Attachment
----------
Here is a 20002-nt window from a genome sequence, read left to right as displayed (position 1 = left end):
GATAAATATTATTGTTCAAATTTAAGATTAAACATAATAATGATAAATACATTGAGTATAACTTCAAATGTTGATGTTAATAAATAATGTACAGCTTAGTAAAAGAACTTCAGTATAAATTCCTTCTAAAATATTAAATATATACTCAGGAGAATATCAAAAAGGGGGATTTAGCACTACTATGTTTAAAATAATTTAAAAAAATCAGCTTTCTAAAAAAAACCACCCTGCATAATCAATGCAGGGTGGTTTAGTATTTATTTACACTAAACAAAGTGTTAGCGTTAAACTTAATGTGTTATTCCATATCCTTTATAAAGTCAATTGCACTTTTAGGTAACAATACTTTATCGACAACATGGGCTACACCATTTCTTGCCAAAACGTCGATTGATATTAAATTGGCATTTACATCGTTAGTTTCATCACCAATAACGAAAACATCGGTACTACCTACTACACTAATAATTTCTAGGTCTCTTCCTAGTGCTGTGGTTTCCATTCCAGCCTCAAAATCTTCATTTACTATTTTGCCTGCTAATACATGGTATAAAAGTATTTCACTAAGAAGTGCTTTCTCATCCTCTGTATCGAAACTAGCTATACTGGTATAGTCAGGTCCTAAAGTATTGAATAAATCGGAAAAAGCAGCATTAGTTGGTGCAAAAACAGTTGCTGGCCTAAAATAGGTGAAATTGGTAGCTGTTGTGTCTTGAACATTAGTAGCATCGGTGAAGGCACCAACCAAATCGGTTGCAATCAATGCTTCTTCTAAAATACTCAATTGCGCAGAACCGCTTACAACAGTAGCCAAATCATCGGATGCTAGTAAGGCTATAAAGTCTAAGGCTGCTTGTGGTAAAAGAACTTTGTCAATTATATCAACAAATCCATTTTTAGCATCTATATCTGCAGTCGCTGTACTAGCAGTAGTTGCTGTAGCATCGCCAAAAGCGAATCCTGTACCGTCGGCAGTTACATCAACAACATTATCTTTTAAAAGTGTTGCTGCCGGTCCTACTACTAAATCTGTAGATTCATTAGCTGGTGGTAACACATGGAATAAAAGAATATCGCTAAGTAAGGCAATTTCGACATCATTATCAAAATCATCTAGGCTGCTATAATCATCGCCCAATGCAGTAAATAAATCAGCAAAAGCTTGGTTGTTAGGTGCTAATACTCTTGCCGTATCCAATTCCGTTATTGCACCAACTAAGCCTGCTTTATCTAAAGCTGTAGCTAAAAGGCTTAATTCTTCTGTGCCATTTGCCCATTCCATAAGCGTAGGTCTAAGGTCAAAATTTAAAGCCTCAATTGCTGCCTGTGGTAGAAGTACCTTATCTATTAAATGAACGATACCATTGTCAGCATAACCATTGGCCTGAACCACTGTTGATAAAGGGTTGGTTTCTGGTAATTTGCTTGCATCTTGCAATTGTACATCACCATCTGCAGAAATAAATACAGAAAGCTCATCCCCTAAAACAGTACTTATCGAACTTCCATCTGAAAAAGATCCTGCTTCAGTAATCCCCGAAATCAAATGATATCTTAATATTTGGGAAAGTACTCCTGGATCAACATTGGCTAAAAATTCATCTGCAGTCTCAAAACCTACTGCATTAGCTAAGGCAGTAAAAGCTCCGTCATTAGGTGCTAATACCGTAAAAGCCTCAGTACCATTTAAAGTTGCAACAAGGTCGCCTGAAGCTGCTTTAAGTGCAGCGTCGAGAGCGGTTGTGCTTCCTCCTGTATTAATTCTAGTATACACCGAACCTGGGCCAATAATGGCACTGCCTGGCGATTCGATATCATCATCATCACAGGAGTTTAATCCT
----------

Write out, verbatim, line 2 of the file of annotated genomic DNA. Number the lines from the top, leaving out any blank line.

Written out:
GATAAATATTATTGTTCAAATTTAAGATTAAACATAATAATGATAAATACATTGAGTATAACTTCAAATGTTGATGTTAATAAATAATGTACAGCTTAGTAAAAGAACTTCAGTATAAATTCCTTCTAAAATATTAAATATATACTCAGGAGAATATCAAAAAGGGGGATTTAGCACTACTATGTTTAAAATAATTTAAAAAAATCAGCTTTCTAAAAAAAACCACCCTGCATAATCAATGCAGGGTGGTTTAGTATTTATTTACACTAAACAAAGTGTTAGCGTTAAACTTAATGTGTTATTCCATATCCTTTATAAAGTCAATTGCACTTTTAGGTAACAATACTTTATCGACAACATGGGCTACACCATTTCTTGCCAAAACGTCGATTGATATTAAATTGGCATTTACATCGTTAGTTTCATCACCAATAACGAAAACATCGGTACTACCTACTACACTAATAATTTCTAGGTCTCTTCCTAGTGCTGTGGTTTCCATTCCAGCCTCAAAATCTTCATTTACTATTTTGCCTGCTAATACATGGTATAAAAGTATTTCACTAAGAAGTGCTTTCTCATCCTCTGTATCGAAACTAGCTATACTGGTATAGTCAGGTCCTAAAGTATTGAATAAATCGGAAAAAGCAGCATTAGTTGGTGCAAAAACAGTTGCTGGCCTAAAATAGGTGAAATTGGTAGCTGTTGTGTCTTGAACATTAGTAGCATCGGTGAAGGCACCAACCAAATCGGTTGCAATCAATGCTTCTTCTAAAATACTCAATTGCGCAGAACCGCTTACAACAGTAGCCAAATCATCGGATGCTAGTAAGGCTATAAAGTCTAAGGCTGCTTGTGGTAAAAGAACTTTGTCAATTATATCAACAAATCCATTTTTAGCATCTATATCTGCAGTCGCTGTACTAGCAGTAGTTGCTGTAGCATCGCCAAAAGCGAATCCTGTACCGTCGGCAGTTACATCAACAACATTATCTTTTAAAAGTGTTGCTGCCGGTCCTACTACTAAATCTGTAGATTCATTAGCTGGTGGTAACACATGGAATAAAAGAATATCGCTAAGTAAGGCAATTTCGACATCATTATCAAAATCATCTAGGCTGCTATAATCATCGCCCAATGCAGTAAATAAATCAGCAAAAGCTTGGTTGTTAGGTGCTAATACTCTTGCCGTATCCAATTCCGTTATTGCACCAACTAAGCCTGCTTTATCTAAAGCTGTAGCTAAAAGGCTTAATTCTTCTGTGCCATTTGCCCATTCCATAAGCGTAGGTCTAAGGTCAAAATTTAAAGCCTCAATTGCTGCCTGTGGTAGAAGTACCTTATCTATTAAATGAACGATACCATTGTCAGCATAACCATTGGCCTGAACCACTGTTGATAAAGGGTTGGTTTCTGGTAATTTGCTTGCATCTTGCAATTGTACATCACCATCTGCAGAAATAAATACAGAAAGCTCATCCCCTAAAACAGTACTTATCGAACTTCCATCTGAAAAAGATCCTGCTTCAGTAATCCCCGAAATCAAATGATATCTTAATATTTGGGAAAGTACTCCTGGATCAACATTGGCTAAAAATTCATCTGCAGTCTCAAAACCTACTGCATTAGCTAAGGCAGTAAAAGCTCCGTCATTAGGTGCTAATACCGTAAAAGCCTCAGTACCATTTAAAGTTGCAACAAGGTCGCCTGAAGCTGCTTTAAGTGCAGCGTCGAGAGCGGTTGTGCTTCCTCCTGTATTAATTCTAGTATACACCGAACCTGGGCCAATAATGGCACTGCCTGGCGATTCGATATCATCATCATCACAGGAGTTTAATCCT